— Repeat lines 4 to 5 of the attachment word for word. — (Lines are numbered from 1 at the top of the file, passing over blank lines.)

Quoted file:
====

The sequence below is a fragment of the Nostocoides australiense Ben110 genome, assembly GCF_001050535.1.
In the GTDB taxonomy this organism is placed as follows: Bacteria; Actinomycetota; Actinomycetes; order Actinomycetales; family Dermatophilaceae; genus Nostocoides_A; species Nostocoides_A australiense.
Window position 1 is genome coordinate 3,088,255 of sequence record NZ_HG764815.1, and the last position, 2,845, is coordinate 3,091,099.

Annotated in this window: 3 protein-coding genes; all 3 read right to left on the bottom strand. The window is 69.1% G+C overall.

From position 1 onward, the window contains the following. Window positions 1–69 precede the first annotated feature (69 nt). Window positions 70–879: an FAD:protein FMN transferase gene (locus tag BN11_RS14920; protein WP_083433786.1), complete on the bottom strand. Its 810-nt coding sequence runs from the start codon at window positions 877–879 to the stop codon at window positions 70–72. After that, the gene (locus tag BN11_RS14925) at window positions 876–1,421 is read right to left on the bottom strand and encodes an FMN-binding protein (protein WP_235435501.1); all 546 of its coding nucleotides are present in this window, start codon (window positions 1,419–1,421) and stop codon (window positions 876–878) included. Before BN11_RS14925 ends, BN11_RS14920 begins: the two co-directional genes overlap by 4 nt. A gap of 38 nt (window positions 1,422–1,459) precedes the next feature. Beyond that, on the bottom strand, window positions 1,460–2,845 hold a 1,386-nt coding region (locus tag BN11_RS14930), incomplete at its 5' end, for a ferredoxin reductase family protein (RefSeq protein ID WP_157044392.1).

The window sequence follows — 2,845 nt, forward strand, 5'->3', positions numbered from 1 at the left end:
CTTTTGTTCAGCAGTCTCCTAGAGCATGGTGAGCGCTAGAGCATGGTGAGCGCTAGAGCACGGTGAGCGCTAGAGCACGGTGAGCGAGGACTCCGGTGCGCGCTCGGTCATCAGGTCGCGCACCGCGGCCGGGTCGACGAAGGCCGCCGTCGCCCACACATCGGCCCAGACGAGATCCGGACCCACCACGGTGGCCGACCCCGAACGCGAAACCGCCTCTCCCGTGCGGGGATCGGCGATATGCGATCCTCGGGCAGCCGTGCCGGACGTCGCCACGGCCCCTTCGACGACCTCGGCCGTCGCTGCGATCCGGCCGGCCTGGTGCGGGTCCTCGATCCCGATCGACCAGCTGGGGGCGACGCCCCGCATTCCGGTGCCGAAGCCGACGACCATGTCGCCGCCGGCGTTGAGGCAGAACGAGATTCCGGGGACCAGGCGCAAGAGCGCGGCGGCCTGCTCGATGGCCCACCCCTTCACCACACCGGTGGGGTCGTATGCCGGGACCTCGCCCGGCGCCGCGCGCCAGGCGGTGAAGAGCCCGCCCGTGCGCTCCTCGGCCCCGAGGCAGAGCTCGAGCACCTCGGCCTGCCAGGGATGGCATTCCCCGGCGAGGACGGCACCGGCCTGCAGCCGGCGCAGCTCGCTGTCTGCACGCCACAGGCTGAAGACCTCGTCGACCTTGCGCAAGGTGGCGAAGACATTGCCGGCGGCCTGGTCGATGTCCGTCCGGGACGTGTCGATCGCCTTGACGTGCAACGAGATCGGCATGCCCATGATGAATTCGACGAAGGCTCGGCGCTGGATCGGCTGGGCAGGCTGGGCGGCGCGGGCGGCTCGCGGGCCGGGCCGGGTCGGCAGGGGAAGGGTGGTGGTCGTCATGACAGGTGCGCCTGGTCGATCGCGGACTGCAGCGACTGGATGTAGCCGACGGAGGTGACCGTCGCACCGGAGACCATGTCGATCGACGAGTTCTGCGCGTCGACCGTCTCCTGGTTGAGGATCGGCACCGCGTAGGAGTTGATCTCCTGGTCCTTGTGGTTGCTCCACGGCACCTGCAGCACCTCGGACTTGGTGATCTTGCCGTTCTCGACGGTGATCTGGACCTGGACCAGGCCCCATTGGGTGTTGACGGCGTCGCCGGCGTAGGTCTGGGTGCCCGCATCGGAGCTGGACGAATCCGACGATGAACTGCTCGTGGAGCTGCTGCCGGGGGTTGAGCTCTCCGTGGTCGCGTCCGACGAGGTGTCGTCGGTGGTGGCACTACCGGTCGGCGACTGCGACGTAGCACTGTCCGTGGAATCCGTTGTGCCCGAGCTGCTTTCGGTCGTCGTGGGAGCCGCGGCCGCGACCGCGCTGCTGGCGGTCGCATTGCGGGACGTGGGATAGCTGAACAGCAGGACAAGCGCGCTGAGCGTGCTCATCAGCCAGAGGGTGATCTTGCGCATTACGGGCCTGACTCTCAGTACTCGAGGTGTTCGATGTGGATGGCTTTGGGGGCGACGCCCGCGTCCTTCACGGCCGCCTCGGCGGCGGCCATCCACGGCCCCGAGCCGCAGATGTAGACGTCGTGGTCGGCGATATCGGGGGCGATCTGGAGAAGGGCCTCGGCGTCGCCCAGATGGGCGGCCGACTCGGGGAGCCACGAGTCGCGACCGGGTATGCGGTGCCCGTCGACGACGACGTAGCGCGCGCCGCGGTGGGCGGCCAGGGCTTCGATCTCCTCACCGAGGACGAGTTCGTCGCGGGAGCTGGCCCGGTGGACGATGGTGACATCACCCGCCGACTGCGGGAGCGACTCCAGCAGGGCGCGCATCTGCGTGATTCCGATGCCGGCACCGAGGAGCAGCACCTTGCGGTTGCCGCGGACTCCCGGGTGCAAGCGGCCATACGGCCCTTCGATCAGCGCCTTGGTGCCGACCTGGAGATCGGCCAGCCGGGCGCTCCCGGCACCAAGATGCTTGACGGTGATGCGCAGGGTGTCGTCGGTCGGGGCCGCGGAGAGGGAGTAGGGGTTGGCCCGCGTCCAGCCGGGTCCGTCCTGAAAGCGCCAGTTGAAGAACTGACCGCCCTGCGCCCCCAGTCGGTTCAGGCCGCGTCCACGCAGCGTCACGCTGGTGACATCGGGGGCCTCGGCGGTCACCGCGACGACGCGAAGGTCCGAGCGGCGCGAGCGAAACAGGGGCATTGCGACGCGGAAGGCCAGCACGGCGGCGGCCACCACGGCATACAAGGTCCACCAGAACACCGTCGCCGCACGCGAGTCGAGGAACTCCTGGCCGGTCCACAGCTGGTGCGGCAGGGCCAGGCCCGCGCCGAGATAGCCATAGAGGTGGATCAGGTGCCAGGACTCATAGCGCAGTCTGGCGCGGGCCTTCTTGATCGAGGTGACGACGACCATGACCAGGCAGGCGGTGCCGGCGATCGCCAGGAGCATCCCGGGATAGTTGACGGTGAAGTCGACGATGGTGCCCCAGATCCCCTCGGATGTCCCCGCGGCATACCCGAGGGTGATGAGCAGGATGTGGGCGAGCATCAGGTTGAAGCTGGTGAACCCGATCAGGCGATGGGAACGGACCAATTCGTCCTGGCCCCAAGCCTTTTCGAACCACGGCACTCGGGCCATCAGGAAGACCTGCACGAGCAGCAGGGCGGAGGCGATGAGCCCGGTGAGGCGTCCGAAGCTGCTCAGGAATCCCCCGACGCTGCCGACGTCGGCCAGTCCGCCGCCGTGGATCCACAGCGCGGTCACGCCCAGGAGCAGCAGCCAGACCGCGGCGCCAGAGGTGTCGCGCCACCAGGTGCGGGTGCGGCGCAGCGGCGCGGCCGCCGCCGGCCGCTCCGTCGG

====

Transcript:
Annotated in this window: 3 protein-coding genes; all 3 read right to left on the bottom strand. The window is 69.1% G+C overall.

From position 1 onward, the window contains the following. Window positions 1–69 precede the first annotated feature (69 nt). Window positions 70–879: an FAD:protein FMN transferase gene (locus tag BN11_RS14920; protein WP_083433786.1), complete on the bottom strand. Its 810-nt coding sequence runs from the start codon at window positions 877–879 to the stop codon at window positions 70–72. After that, the gene (locus tag BN11_RS14925) at window positions 876–1,421 is read right to left on the bottom strand and encodes an FMN-binding protein (protein WP_235435501.1); all 546 of its coding nucleotides are present in this window, start codon (window positions 1,419–1,421) and stop codon (window positions 876–878) included. Before BN11_RS14925 ends, BN11_RS14920 begins: the two co-directional genes overlap by 4 nt. A gap of 38 nt (window positions 1,422–1,459) precedes the next feature. Beyond that, on the bottom strand, window positions 1,460–2,845 hold a 1,386-nt coding region (locus tag BN11_RS14930), incomplete at its 5' end, for a ferredoxin reductase family protein (RefSeq protein ID WP_157044392.1).